Questions and answers on the Cluster Munitions Convention
The ICRC has warmly welcomed the adoption of the Cluster Munitions Convention. This historic agreement prohibits the use, production, stockpiling and transfer of cluster munitions that have caused widespread civilian casualties. The following is an updated version of an interview with Peter Herby, head of the ICRC's arms unit (25.05.08)
The head of the ICRC's arms unit, Peter Herby, explains the outcome of the Dublin Conference and the impact it is expected to have.
What did the Diplomatic Conference achieve?
The Convention text was agreed by 111 States on 30 May at a diplomatic conference in Dublin, Ireland. The Convention prohibits the use, production, stockpiling and transfer of cluster munitions and requires State Parties to destroy existing stocks within eight years. It commits States to the clearance of areas contaminated with unexploded cluster munitions and to the provision of assistance for victims and their communities.
Is the ICRC satisfied with the outcome of the Cluster Munitions Convention?
The ICRC is very satisfied with the Convention which, in its view, will completely eliminate cluster munitions that have caused decades of suffering for civilians. It establishes a new norm of international humanitarian law that cluster munitions are prohibited weapons. This norm is likely to have an effect on the practice of all States, even those which are not yet ready to adhere to it formally.
What impact will the convention have?
When implemented, the Convention will provide direct benefits to affected communities throug h increased efforts to clear areas contaminated by cluster munitions, thus saving lives and returning lands for agriculture and other productive activities. It will also benefit victims of cluster munitions through an increased commitment to various types of support, including medical and rehabilitation. Most importantly, the Convention can prevent tremendous human suffering by ensuring that hundreds of millions of cluster submunitions are never used and are destroyed.
What is the definition of a cluster munition in the Convention?
Cluster munitions are delivered by air or fired from artillery, which release multiple explosive submunitions or bomblets over a wide area. Some models can contain and release more than 600 submunitions over an area that can exceed more than thirty thousand square metres or several football fields. All such weapons are prohibited by the Convention.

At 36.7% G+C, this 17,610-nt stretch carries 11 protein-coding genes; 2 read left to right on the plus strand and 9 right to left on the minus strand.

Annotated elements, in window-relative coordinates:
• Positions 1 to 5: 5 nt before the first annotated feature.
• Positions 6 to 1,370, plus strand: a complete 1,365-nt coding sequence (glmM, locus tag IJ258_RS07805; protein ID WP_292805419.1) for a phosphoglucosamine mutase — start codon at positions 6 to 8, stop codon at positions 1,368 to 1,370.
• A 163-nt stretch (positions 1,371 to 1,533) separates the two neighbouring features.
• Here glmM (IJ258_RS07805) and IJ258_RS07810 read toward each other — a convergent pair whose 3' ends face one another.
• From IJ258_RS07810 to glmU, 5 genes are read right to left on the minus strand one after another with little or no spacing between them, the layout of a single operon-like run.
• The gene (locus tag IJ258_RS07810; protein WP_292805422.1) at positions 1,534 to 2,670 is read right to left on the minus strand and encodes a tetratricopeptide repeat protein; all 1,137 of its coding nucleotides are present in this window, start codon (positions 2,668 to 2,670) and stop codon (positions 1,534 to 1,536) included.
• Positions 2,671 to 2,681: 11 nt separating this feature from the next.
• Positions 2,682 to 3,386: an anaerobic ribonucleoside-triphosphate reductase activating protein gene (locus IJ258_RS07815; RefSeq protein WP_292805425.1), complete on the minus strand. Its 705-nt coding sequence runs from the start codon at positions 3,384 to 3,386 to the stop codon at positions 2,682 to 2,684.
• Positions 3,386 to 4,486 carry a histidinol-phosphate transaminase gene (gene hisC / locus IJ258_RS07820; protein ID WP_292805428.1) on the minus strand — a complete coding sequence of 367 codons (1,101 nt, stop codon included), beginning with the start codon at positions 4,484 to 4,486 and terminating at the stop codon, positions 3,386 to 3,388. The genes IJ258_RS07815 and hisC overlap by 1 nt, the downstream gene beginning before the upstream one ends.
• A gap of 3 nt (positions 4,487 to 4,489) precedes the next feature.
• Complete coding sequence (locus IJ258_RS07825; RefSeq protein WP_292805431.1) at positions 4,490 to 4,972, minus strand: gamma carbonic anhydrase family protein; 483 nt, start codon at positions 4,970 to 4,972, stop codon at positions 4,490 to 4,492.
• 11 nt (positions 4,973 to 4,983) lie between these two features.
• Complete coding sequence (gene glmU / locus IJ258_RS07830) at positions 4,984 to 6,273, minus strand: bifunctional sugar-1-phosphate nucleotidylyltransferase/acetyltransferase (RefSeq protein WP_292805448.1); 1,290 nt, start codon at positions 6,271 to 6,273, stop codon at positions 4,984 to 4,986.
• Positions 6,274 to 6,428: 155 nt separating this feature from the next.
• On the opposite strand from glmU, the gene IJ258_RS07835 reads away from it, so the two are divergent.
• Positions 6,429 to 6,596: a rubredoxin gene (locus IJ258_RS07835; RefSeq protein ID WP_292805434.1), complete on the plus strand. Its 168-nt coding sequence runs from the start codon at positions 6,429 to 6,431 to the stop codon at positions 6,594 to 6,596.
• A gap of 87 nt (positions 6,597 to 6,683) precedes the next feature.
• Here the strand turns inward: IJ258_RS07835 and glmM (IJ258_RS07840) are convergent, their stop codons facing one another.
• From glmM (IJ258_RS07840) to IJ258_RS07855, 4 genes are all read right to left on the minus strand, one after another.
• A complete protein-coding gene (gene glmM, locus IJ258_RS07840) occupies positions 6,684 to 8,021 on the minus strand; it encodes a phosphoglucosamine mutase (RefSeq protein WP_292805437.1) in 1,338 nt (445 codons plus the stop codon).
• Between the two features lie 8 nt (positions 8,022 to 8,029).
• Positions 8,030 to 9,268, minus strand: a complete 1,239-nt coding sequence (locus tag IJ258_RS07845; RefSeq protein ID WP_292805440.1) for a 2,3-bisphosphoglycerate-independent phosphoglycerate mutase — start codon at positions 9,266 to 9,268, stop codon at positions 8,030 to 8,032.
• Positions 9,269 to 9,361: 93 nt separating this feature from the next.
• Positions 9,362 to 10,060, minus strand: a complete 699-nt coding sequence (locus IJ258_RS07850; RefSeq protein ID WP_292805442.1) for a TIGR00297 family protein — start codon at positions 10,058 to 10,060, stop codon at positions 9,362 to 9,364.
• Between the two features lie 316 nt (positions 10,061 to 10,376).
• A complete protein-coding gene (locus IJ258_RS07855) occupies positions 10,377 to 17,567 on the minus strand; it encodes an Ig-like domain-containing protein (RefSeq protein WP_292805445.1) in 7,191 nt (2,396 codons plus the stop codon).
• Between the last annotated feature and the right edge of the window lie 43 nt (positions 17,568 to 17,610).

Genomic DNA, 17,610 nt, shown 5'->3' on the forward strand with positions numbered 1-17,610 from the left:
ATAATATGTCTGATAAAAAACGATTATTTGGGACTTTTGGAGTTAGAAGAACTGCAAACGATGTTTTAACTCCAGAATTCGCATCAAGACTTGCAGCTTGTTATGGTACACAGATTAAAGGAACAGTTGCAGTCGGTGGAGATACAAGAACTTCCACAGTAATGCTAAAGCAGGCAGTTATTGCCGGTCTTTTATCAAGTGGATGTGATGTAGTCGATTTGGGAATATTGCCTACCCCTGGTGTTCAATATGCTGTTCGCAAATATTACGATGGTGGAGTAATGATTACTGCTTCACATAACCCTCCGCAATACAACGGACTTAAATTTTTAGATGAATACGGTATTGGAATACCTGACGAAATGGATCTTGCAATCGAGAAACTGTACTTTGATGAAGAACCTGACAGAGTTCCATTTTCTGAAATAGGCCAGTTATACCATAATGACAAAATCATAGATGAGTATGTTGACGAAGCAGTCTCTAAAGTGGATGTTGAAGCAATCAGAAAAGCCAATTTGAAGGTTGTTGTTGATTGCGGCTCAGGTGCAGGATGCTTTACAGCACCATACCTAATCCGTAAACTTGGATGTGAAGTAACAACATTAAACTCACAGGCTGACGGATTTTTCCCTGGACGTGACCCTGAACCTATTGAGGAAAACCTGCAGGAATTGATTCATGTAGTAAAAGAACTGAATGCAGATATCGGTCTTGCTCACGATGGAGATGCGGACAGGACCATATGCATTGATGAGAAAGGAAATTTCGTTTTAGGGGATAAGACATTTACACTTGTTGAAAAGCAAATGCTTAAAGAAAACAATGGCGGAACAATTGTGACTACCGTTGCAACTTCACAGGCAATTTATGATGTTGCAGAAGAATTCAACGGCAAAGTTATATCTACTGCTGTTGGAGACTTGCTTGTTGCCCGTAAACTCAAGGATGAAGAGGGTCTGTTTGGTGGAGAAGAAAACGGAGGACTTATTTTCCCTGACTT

Are there any exceptions?
Some munitions containing submunitions are not considered to be cluster munitions for the purposes of the treaty. These include munitions designed to disperse flares or smoke. Also excluded are munitions which contain fewer than 10 explosive submunitions when each of these submunitions (a) is designed to locate and engage a “single target object” (or “point target”) and (b) is equipped with an electronic self-destruction and self-deactivating feature. Such weapons are excluded on the basis that they are unlikely to cause the kinds of problems traditionally associated with cluster munitions. Very few submunitions with such features are stockpiled today.
Will troops be criminally liable for undertaking joint military operations with States that have not signed up to the convention?
This issue was one of the most difficult in the negotiations. The text does not prohibit “military cooperation and operations” with States not party to the Convention and which may use cluster munitions in a joint operation. Yet, States Parties are required in such circumstances to discourage the use of cluster munitions by the non-party States. In addition, while joint military cooperation and operations are allowed, they must not entail the use of cluster munitions by the State Party itself or another prohibited activity such as the stockpiling, transfer or production of cluster munitions.
The provision on military cooperation and operations (Article 21) limits the scope of the prohibition of assistance in the use of cluster munitions contained in the Convention. However, the potential impact of this provision is limited to some degree by the requirement on States Parties to discourage use of cluster munitions in joint operations.
A transition period during which cluster munitions could continue to be used by current possessor States was a contentious issue. What has been agreed on this?
There is no transition period in the Convention for use of cluster munitions “under exceptional circumstances” after the entry into force of the Convention for a State Party. The ICRC strongly opposed such a provision, which, in its view, would have undermined the moral authority of the Convention and put civilian lives at risk.
What about the States which did not participate in the Dublin negotiations?
The ICRC believes that the norm established by this Convention will have an effect on the practice and positions of all States. Cluster munitions will henceforth be considered a stigmatized weapon that should not be used by anyone. The ICRC will urge all States to adhere to this Convention. Already in 2006, the ICRC called on all States to immediately end the use of inaccurate and unreliable cluster munitions which are now banned by the Convention. We reiterate that call now.
What are the next steps?
The Cluster Munitions Convention will be opened for signature at a ceremony in Oslo on 3 December 2008. It will enter into force six months after 30 States have deposited their instruments of ratification with the UN Secretary General. Within the year following entry into force, States Parties will begin meeting annually to oversee the Convention’s implementation and promote its universal adherence.